I found this garden
caught in the circle of the past:
time apertures here.
Heat is running out into night.
Chose the last memory fairly:
even the sweetest pilgrimage shatters
under too much light.
The moon makes me thirsty.
Venus whispers in my ear:
Go ahead, bite into the plum.
What is there to fear?
—Cynthia Linville, Sacramento
In the fever of closing up some of the departments of Rattlesnake Press (at least for now), I sent out a letter thanking those who have been central to its workings over these seven years. Of course I knew I’d have regrets, that I’d forget some. One was Robbie Grossklaus: I thanked him for editing Fangs I, but I completely forgot the good work he did on editing our teen journal, VYPER, and other projects he worked on for us. Thanks, RG; here’s to ya!
The other person I’d like to thank is Patricia Wellingham-Jones, whose PWJ Publishing was an inspiration to me as a viable micropress, and whose advice and encouragement were vital, especially during the early hatchings of the Snake. Thanks, Pat! Hope to see you soon.
Last Monday I posted the news that Modesto has a new reading series on the third Thursdays of the month at the St. Clair Theatre. Gary Thomas has volunteered to be its coordinator, so if you’d like to read there, contact him at email@example.com
I don’t know if you’ve heard, but Reno has some serious, industrial-strength arts activities going on in their Reno is Artown festival during July. I don’t see a lot of poetry and literature, other than “Discover cowboy poetry” tonight and a little bit later in the month, but July is packed with dance; theater (everything from Shakespeare to Saucy Jack and the Space Vixens, which sounds intriguing because you have to be over 18 to get in); children’s and adult art projects, from recycled materials to gelatin printing to making snow globes; music from organ concerts to opera in bluejeans to hip hop to world music to ukuleles to Pink Martini and the Marchfourth Marching Band; movies; and ongoing exhibits—and much, much more, closing on July 31 with Playing for Change, a concert by the global music collective. Go to www.renoisartown.com/calendar for a complete schedule, or send for their lovely, free brochure (or maybe you can find one around here). It’s worth a trip over the hill, and there probably won’t be any snow—though this year we have no guarantees!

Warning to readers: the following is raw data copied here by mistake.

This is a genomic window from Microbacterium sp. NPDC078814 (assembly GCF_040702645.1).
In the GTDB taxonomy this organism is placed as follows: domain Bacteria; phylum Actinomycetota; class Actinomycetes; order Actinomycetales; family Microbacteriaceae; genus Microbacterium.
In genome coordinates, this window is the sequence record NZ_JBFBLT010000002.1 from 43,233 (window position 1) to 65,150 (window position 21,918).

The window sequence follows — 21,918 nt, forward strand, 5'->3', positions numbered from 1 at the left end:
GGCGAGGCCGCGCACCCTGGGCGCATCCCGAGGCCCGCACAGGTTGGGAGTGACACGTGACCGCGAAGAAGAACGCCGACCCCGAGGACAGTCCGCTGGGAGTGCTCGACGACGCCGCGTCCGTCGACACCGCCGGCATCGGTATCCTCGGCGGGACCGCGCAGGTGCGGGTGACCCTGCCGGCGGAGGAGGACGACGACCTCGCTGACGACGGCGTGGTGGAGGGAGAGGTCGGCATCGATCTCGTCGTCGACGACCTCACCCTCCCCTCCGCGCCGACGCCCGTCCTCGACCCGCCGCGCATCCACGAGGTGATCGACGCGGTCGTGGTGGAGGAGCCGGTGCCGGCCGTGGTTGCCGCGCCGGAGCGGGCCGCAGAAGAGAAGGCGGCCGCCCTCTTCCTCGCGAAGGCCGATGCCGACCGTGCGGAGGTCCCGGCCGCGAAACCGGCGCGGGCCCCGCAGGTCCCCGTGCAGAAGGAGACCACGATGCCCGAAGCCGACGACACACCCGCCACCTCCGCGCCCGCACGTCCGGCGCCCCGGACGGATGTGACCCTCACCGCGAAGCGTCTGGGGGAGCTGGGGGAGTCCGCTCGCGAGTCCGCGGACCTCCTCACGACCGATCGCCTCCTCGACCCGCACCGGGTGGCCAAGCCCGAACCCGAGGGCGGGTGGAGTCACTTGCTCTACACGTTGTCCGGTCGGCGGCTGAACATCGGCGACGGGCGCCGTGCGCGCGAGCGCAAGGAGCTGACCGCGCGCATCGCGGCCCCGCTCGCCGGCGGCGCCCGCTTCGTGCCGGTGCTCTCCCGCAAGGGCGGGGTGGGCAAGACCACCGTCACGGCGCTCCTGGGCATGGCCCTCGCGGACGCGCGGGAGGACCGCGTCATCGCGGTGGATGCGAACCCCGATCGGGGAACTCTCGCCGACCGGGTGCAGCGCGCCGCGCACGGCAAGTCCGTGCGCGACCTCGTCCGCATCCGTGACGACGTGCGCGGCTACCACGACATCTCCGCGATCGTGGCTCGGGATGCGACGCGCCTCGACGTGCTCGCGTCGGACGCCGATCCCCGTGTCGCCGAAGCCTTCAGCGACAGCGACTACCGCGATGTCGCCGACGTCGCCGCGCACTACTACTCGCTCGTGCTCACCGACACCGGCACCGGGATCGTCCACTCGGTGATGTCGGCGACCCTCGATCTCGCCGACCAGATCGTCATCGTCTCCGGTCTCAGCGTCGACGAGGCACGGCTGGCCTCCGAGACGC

Hey—check out SPAM’s (Sac. Poetry and Music by Rebecca Moos) new calendar format. Excellent! And just click on any entry to get the full info. That’s eskimopie.net, or click on the Beatnik Snake on our bulletin board.
Thanks to today’s contributors, including these poems from Don Feliz. They were first published in the SnakeRings SpiralChap Don did with his wife, Elsie, for Rattlesnake Press, entitled To Berlin With Love. If you want to know what Katy Brown’s Badger Hill is, you’ll have to scroll down on the bulletin board, all the way to “Life in Pollock Pines”. And for more Starry Night photos, go to Medusa’s Facebook page. (By the way, I stole today’s post title from Carol Frith.)
—Don Feliz, Sacramento
On your feet; don fatigues.
Make the bed smooth and tight.
Time to shave. Clean barracks.
Hurry up. Wait in hall until
Sergeant shouts. Jump downstairs
like paratroopers out of planes.
Stand in ranks. Listen for orders of
the day. Watch the red sun rise over
Sarge marching us to breakfast.
Thousands of miles from California,
chilled in an open truck, bouncing over
cobble stones with five other soldiers
from Headquarters to McNair Barracks;
patches of snow, huge leafless trees,
ancient stone buildings among new ones,
bicycles everywhere, and wide streets.
Berliners wave at us. We wave back,
envy their winter coats. Our truck
drops each of us at his new company.
When it’s my turn, I jump off, report
inside for hot cakes and hotter coffee.
AUTOBAHN CHECKPOINT AT SUNRISE
Waiting for checkpoint
clearance leaving Berlin,
we dismount our convoy.
Walk by motor freighters
large as railroad cars
stopped for cargo checks.
The drivers’ families squeezed